Jonah Lehrer, self-borrowing and the problem with “big ideas”

Newly appointed New Yorker staff writer Jonah Lehrer — author of the bestselling books “Imagine,” “How We Decide” and “Proust Was a Neuroscientist” and a former editor at Wired — has been recycling a bunch of his own content in pieces for various publishers. Jim Romenesko discovered the first example — a New Yorker blog post that uses the opening from a 2011 WSJ piece — Joe Coscarelli at New York Magazine’s Daily Intel has more, and Jacob Silverman has more.

Lehrer shouldn’t be excused for cribbing from himself. But it’s not that surprising that it happened.

“Big ideas” aren’t unlimited

Jonah Lehrer, in the model of fellow New Yorker staff writer Malcolm Gladwell, is a “big ideas” writer. He writes books that center around a counterintuitive or provocative theme, and explains why things are not as they seem. Books like these are often really popular.

So far, the criticism toward Lehrer has centered around the fact that he copied his own sentences, but copying ideas and themes is also problematic. There is not unlimited material for this kind of pop science writing. It varies in quality, a lot. Malcolm Gladwell’s “The Tipping Point” was better than his later books like “Outliers,” partly because the idea behind “The Tipping Point” was better and the examples were fresher. (Similarly, when Malcolm Gladwell tried to apply the counterintuitive thing to protests in Egypt and Tunisia, people got mad.)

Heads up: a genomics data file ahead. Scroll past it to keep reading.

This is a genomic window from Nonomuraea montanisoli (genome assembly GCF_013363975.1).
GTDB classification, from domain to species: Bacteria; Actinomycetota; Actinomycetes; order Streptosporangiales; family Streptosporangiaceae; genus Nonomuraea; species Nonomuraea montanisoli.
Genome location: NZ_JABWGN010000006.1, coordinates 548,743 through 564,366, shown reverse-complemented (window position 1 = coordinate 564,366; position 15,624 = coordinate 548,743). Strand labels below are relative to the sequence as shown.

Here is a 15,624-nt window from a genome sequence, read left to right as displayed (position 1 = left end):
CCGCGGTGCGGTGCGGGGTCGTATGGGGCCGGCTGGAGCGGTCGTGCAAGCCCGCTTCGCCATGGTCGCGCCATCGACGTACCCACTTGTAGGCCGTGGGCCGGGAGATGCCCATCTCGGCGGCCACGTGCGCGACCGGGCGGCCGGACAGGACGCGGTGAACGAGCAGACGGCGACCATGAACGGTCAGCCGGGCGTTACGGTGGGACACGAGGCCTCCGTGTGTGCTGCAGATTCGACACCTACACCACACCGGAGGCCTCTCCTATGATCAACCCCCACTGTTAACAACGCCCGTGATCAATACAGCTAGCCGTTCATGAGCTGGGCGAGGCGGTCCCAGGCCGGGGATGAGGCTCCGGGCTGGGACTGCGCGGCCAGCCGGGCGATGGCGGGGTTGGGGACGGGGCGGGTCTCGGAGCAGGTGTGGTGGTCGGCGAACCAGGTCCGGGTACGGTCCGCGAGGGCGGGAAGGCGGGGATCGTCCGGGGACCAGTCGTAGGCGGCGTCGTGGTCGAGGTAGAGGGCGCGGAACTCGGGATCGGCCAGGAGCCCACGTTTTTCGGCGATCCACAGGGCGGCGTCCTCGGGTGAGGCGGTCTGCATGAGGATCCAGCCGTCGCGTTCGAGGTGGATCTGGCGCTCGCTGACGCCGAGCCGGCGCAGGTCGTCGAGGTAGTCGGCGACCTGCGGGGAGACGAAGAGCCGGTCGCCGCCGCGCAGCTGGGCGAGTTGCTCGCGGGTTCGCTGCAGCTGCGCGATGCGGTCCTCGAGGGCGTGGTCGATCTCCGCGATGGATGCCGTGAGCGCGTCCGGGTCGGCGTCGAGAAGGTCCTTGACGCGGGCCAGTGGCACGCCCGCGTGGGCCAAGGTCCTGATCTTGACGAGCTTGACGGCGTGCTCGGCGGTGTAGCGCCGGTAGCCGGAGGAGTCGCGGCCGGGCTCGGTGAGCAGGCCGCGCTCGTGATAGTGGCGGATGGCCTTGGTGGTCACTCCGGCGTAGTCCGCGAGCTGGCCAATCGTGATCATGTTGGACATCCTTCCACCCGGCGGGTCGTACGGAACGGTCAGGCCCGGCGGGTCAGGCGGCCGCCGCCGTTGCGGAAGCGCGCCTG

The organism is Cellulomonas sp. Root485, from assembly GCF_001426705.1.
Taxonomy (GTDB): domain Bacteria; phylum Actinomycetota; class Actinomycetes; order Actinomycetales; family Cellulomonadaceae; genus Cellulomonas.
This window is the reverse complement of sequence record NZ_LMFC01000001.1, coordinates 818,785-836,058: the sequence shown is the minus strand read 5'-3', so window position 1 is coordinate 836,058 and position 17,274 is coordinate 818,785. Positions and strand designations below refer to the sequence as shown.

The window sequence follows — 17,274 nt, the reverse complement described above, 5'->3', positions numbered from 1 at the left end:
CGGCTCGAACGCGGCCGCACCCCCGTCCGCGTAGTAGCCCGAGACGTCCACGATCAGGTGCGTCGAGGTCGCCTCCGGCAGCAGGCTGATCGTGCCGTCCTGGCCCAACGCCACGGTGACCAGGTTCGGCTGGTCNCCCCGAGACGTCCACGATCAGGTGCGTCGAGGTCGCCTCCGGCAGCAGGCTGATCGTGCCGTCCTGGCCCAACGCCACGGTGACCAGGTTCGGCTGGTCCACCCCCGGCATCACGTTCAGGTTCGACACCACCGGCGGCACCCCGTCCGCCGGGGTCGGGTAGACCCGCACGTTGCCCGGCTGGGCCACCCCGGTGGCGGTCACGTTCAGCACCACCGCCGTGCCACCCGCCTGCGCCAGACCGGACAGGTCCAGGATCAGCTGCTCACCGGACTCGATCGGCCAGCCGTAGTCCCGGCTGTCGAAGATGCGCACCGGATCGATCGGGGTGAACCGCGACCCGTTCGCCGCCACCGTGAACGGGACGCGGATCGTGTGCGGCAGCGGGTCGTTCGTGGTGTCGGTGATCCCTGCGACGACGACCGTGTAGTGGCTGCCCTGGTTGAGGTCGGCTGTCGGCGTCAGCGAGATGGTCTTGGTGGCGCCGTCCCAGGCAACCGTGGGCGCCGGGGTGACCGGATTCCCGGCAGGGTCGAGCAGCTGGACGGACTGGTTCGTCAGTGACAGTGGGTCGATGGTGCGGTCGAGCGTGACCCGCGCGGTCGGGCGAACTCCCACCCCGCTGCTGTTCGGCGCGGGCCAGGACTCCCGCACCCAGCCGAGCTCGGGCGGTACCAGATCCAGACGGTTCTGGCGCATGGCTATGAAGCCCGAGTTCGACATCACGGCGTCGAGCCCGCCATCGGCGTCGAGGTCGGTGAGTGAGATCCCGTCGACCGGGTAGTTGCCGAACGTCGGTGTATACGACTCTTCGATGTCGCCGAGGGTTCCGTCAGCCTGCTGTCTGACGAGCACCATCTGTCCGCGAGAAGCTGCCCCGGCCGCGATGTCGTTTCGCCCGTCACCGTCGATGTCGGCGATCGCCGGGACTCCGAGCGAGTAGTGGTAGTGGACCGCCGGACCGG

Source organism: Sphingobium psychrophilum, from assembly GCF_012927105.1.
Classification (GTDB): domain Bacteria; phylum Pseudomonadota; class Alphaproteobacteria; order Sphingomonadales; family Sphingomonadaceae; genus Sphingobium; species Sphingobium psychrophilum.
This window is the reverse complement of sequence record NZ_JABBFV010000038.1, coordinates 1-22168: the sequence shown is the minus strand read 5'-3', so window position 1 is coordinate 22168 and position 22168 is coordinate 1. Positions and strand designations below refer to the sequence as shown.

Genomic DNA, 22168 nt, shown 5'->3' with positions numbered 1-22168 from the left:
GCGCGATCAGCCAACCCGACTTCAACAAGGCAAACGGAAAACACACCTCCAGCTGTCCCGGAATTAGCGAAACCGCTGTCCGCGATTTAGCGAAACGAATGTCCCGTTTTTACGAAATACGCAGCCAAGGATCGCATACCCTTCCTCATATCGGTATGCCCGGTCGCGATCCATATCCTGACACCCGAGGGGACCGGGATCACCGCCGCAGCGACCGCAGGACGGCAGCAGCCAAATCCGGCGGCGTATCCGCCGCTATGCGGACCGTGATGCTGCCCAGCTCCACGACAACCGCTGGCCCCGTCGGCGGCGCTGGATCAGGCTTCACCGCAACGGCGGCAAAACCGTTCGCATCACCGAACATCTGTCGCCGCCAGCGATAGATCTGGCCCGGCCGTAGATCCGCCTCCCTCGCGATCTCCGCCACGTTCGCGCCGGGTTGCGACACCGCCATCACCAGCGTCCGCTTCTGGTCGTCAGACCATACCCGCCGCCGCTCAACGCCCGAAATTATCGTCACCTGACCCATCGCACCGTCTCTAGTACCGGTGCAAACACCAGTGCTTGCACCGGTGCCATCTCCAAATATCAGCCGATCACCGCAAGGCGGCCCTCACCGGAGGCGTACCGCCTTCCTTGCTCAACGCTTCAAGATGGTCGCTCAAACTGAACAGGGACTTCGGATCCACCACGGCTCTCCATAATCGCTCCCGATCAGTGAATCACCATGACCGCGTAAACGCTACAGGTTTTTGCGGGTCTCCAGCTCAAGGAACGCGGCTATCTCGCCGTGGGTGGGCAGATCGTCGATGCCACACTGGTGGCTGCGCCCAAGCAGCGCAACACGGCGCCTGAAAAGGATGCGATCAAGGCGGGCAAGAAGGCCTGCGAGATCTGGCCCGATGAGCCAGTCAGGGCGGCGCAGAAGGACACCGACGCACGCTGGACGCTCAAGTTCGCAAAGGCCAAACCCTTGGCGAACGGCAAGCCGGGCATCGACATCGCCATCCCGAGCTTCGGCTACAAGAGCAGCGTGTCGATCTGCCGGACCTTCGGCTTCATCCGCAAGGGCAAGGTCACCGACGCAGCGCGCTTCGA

It is tough to come up with new, fresh material that advances a counterintuitive thesis. It’s even tougher to repeatedly come up with those new “wow, I never looked at it that way” ideas. And when you do come up with those ideas, it’s probably more tempting to recycle them.

Writing isn’t public speaking

Authors like Lehrer and Gladwell do a lot of public speaking along with writing gigs. (Here are some of Lehrer’s public appearances.) In public speaking, borrowing from yourself isn’t such a bad thing. Many public speakers recycle material from one presentation to the next. Presumably, they tailor that material depending on whom they’re speaking to, and don’t give the same presentation to the same group twice. (Slate’s Josh Levin points to Malcolm Gladwell’s disclosure about how he handles his obligations to the New Yorker versus his obligations as a public speaker.)

Lehrer’s self-borrowing is easy to discover because he has written for a lot of high-profile publications — Wired, the New Yorker, the New York Times — that attract similar audiences. The examples discovered so far are vivid and memorable — the logic puzzles, the “love making.” That could mean that there is a lot more similar content waiting to be discovered, but it’s clear that Lehrer tends to repeat similar memorable themes. That’s not so bad in his role as a public speaker, but it’s problematic for a journalist.

Lehrer recently did a video interview with GigaOM’s Chris Albrecht. It’s below.